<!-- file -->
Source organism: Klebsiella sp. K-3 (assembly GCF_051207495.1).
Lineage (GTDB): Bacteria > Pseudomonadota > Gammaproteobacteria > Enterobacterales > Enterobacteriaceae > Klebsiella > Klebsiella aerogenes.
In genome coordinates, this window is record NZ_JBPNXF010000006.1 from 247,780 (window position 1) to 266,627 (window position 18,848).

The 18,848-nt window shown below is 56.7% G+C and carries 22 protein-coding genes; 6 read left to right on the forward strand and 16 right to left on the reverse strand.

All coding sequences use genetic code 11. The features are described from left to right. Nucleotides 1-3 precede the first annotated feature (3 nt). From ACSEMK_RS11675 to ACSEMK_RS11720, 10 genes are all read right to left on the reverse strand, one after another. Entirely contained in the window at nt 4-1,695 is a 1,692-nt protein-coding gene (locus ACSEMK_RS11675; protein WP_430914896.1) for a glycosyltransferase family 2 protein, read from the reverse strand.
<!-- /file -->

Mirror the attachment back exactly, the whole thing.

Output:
Source organism: Klebsiella sp. K-3 (assembly GCF_051207495.1).
Lineage (GTDB): Bacteria > Pseudomonadota > Gammaproteobacteria > Enterobacterales > Enterobacteriaceae > Klebsiella > Klebsiella aerogenes.
In genome coordinates, this window is record NZ_JBPNXF010000006.1 from 247,780 (window position 1) to 266,627 (window position 18,848).

The 18,848-nt window shown below is 56.7% G+C and carries 22 protein-coding genes; 6 read left to right on the forward strand and 16 right to left on the reverse strand.

All coding sequences use genetic code 11. The features are described from left to right. Nucleotides 1-3 precede the first annotated feature (3 nt). From ACSEMK_RS11675 to ACSEMK_RS11720, 10 genes are all read right to left on the reverse strand, one after another. Entirely contained in the window at nt 4-1,695 is a 1,692-nt protein-coding gene (locus ACSEMK_RS11675; protein WP_430914896.1) for a glycosyltransferase family 2 protein, read from the reverse strand.